A recent Bank of America Merrill Lynch study predicted that the baby boomers will pass $41 trillion to the next generation, mostly Millennials.  That’s the good news. The not-so-good news is that 80% of those heirs will move to a new financial adviser or manage the inheritance themselves.  Thus the generation of advisers that has overseen one of the greatest accumulations of wealth in history is about to watch it walk out the door.  Should they stand idly by or is there something they can do about it?

Why are most advisory practices sold?  In the past few years, there was an average of only 40-50 transaction annually among advisory firms with more than $100 mm AUM, Mark reported.

Some trends that will drive the market in the near future are from a whitepaper by Pershing Advisor Solutions called Real Deals 2010: Definitive Information on Mergers and Acquisitions for Advisors:

  • There will be more internal vs external transactions, with fewer sales to rollups and consolidators
  • A shortage of talent will force firms to admit more partners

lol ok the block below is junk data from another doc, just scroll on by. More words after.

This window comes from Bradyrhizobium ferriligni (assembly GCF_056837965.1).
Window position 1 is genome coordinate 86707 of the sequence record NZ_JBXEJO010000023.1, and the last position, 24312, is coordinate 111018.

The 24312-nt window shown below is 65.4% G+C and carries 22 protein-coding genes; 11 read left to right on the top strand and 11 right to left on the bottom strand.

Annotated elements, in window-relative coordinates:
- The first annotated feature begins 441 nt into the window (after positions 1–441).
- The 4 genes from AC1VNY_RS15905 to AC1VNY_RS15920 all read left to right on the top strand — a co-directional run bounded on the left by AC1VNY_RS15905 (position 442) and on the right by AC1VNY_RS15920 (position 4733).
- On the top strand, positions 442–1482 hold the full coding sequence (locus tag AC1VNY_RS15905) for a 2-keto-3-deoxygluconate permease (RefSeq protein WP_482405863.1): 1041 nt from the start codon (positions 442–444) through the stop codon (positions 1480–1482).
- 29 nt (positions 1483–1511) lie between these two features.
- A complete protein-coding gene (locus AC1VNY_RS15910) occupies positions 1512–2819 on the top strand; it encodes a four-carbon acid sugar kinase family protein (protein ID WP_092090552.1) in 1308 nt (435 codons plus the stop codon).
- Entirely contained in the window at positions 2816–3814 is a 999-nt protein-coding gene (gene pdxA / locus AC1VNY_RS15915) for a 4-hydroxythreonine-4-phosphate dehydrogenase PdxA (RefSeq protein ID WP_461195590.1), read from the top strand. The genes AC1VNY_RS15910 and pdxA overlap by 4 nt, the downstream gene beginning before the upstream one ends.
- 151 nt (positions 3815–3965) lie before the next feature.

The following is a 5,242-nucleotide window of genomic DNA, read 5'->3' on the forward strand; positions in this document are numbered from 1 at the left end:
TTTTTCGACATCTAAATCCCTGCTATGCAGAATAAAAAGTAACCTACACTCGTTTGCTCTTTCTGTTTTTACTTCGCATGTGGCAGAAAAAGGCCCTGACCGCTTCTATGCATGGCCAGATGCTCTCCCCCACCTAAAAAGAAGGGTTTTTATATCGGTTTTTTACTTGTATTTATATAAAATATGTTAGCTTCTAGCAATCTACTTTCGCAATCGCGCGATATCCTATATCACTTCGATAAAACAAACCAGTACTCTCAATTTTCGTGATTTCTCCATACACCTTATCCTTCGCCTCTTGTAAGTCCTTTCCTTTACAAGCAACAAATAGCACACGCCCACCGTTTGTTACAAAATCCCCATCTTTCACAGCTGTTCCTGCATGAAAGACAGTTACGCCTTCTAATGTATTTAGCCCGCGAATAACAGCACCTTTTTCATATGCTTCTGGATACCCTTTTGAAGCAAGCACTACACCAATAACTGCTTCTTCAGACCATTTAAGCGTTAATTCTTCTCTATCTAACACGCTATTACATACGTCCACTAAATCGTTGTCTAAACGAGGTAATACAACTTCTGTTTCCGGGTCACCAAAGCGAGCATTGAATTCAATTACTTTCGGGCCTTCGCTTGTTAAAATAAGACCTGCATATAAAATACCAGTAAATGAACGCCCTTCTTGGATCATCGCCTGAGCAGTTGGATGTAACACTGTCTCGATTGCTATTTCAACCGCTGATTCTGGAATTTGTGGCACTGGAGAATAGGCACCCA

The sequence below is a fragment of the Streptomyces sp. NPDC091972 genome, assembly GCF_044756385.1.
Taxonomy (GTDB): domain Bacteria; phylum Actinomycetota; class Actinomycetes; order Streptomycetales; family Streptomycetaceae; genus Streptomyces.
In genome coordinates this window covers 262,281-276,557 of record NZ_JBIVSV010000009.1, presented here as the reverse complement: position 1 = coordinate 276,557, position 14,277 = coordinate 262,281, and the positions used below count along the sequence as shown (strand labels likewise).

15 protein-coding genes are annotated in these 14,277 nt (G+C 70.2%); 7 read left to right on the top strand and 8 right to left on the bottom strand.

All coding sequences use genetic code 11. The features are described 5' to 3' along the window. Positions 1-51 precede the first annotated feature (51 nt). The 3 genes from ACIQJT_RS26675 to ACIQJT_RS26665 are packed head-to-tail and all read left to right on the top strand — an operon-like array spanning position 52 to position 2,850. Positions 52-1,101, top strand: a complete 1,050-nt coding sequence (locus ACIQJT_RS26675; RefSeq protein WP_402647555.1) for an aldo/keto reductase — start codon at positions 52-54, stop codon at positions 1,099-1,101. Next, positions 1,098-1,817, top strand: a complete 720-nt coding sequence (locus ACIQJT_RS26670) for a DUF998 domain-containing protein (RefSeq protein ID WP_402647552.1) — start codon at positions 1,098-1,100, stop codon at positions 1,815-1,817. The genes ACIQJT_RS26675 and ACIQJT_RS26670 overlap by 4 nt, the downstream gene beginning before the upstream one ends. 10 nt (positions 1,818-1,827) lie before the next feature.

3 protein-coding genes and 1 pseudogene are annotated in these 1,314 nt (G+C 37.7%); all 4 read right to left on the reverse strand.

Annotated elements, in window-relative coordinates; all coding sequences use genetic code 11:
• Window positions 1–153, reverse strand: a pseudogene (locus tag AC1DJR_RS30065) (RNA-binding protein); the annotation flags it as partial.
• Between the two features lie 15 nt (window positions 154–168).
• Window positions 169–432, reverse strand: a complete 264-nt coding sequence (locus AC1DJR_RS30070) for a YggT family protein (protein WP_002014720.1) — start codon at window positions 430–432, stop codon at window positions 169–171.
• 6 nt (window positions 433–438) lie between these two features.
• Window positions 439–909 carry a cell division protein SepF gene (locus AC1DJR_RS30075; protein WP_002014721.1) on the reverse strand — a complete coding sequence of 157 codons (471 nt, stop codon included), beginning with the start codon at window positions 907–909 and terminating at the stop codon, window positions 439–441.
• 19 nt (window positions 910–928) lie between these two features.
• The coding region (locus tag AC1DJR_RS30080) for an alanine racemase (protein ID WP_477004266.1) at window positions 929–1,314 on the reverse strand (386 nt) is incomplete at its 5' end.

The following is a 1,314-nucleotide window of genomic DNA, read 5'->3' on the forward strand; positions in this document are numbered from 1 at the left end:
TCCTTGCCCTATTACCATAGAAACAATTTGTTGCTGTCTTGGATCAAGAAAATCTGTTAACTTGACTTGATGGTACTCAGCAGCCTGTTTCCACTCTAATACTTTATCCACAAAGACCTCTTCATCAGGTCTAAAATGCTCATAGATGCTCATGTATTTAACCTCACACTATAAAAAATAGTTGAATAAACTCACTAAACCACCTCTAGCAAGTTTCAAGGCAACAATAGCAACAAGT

• Control will become diluted as owner groups expand
  • With less individual control, the willingness to sell will increase

8. Actively Manage Your Practice to Maximize Profit

There are many mistaken beliefs that advisors have about what drives profit, Mark observed.  In the past, advisors viewed their business as:

Revenue - Expenses = Owner's Income (which should be around 60% of revenue)

But the cost of labor required to generate the revenue must also be considered.  Therefore,

Gross Profit - Overhead Expense (target is 35% of profit) = Operating Profit (target is 25% of gross profit)

The captive space is different, Mark pointed out, because the broker dealers are receiving the benefit of the operating profit and covering their overhead.  However, in the independent space, the direct expense is the advisor’s reward for labor, he said.  The operating profit is their reward for risk and ownership.

It’s not just about generating more volume or doing a better job of control costs, Mark emphasized.  You need to ask yourself these questions:

  • Do you have the right clients?